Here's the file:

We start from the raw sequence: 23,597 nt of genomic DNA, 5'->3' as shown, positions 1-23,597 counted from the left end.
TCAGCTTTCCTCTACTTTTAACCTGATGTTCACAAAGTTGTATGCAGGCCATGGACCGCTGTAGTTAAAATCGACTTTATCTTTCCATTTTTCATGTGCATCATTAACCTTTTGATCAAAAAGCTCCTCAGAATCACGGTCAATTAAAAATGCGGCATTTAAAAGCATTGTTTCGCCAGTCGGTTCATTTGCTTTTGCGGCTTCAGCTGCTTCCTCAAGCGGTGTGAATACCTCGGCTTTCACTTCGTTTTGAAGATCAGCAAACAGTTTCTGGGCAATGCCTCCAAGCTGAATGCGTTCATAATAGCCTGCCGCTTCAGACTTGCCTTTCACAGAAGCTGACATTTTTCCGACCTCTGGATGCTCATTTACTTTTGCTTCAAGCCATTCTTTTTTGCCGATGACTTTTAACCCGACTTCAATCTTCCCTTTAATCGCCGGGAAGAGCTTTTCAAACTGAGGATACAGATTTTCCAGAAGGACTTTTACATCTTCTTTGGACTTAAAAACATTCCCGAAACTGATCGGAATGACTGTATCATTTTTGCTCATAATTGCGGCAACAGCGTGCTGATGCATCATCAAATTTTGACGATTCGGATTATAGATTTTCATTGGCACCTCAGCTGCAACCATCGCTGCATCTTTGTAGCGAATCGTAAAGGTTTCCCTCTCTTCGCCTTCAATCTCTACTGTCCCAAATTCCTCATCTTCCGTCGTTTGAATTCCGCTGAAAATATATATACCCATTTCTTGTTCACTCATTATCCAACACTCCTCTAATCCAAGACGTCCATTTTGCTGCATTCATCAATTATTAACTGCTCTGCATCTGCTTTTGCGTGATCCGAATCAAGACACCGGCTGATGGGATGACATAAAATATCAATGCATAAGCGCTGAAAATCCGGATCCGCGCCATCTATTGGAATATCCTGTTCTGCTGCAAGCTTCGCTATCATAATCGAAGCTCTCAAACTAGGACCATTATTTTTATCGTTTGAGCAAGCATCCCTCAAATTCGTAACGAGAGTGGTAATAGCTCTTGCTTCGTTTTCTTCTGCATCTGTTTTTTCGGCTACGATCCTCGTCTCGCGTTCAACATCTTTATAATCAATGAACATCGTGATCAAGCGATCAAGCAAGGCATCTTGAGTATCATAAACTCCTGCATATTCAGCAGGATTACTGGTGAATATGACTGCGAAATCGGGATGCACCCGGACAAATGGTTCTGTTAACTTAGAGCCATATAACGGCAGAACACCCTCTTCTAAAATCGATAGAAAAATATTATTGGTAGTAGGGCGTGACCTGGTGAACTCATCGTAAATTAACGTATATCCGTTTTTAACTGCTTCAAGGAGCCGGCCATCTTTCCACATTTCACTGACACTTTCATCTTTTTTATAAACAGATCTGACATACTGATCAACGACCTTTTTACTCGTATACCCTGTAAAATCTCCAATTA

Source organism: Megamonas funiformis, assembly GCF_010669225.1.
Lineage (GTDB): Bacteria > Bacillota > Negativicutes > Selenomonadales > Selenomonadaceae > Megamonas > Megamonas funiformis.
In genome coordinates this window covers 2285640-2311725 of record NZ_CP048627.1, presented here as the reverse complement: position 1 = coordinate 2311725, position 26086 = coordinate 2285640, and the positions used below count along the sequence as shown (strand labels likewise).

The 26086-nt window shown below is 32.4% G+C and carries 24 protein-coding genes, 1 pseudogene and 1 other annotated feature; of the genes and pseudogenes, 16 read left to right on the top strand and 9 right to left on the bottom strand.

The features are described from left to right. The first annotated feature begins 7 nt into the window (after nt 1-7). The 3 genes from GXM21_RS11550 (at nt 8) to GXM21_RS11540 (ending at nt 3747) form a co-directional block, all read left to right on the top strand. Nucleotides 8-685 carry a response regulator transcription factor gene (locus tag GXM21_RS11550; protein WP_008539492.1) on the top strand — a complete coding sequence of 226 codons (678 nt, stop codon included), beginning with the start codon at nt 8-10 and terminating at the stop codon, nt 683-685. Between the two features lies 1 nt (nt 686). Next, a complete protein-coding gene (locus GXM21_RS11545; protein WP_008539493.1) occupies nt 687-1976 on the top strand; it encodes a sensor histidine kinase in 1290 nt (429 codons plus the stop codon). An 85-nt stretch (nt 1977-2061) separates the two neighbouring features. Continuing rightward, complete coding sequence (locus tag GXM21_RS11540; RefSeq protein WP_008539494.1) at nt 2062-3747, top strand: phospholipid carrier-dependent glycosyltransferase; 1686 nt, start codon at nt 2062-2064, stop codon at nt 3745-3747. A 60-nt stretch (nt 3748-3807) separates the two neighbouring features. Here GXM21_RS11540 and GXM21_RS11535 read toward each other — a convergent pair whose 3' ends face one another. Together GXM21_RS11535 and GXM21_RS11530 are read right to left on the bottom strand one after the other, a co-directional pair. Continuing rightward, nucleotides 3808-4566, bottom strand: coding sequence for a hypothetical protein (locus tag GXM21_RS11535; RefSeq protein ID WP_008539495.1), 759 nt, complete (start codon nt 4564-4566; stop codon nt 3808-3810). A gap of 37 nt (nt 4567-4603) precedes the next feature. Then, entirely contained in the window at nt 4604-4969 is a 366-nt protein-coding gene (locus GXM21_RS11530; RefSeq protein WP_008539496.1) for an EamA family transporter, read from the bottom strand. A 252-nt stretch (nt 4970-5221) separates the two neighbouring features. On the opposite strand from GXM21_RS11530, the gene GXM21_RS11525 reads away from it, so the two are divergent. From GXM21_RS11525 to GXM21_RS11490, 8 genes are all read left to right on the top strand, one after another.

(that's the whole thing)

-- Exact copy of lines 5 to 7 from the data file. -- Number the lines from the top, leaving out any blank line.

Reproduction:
In genome coordinates this window covers 2285640-2311725 of record NZ_CP048627.1, presented here as the reverse complement: position 1 = coordinate 2311725, position 26086 = coordinate 2285640, and the positions used below count along the sequence as shown (strand labels likewise).

The 26086-nt window shown below is 32.4% G+C and carries 24 protein-coding genes, 1 pseudogene and 1 other annotated feature; of the genes and pseudogenes, 16 read left to right on the top strand and 9 right to left on the bottom strand.

The features are described from left to right. The first annotated feature begins 7 nt into the window (after nt 1-7). The 3 genes from GXM21_RS11550 (at nt 8) to GXM21_RS11540 (ending at nt 3747) form a co-directional block, all read left to right on the top strand. Nucleotides 8-685 carry a response regulator transcription factor gene (locus tag GXM21_RS11550; protein WP_008539492.1) on the top strand — a complete coding sequence of 226 codons (678 nt, stop codon included), beginning with the start codon at nt 8-10 and terminating at the stop codon, nt 683-685. Between the two features lies 1 nt (nt 686). Next, a complete protein-coding gene (locus GXM21_RS11545; protein WP_008539493.1) occupies nt 687-1976 on the top strand; it encodes a sensor histidine kinase in 1290 nt (429 codons plus the stop codon). An 85-nt stretch (nt 1977-2061) separates the two neighbouring features. Continuing rightward, complete coding sequence (locus tag GXM21_RS11540; RefSeq protein WP_008539494.1) at nt 2062-3747, top strand: phospholipid carrier-dependent glycosyltransferase; 1686 nt, start codon at nt 2062-2064, stop codon at nt 3745-3747. A 60-nt stretch (nt 3748-3807) separates the two neighbouring features. Here GXM21_RS11540 and GXM21_RS11535 read toward each other — a convergent pair whose 3' ends face one another. Together GXM21_RS11535 and GXM21_RS11530 are read right to left on the bottom strand one after the other, a co-directional pair. Continuing rightward, nucleotides 3808-4566, bottom strand: coding sequence for a hypothetical protein (locus tag GXM21_RS11535; RefSeq protein ID WP_008539495.1), 759 nt, complete (start codon nt 4564-4566; stop codon nt 3808-3810). A gap of 37 nt (nt 4567-4603) precedes the next feature. Then, entirely contained in the window at nt 4604-4969 is a 366-nt protein-coding gene (locus GXM21_RS11530; RefSeq protein WP_008539496.1) for an EamA family transporter, read from the bottom strand. A 252-nt stretch (nt 4970-5221) separates the two neighbouring features. On the opposite strand from GXM21_RS11530, the gene GXM21_RS11525 reads away from it, so the two are divergent. From GXM21_RS11525 to GXM21_RS11490, 8 genes are all read left to right on the top strand, one after another.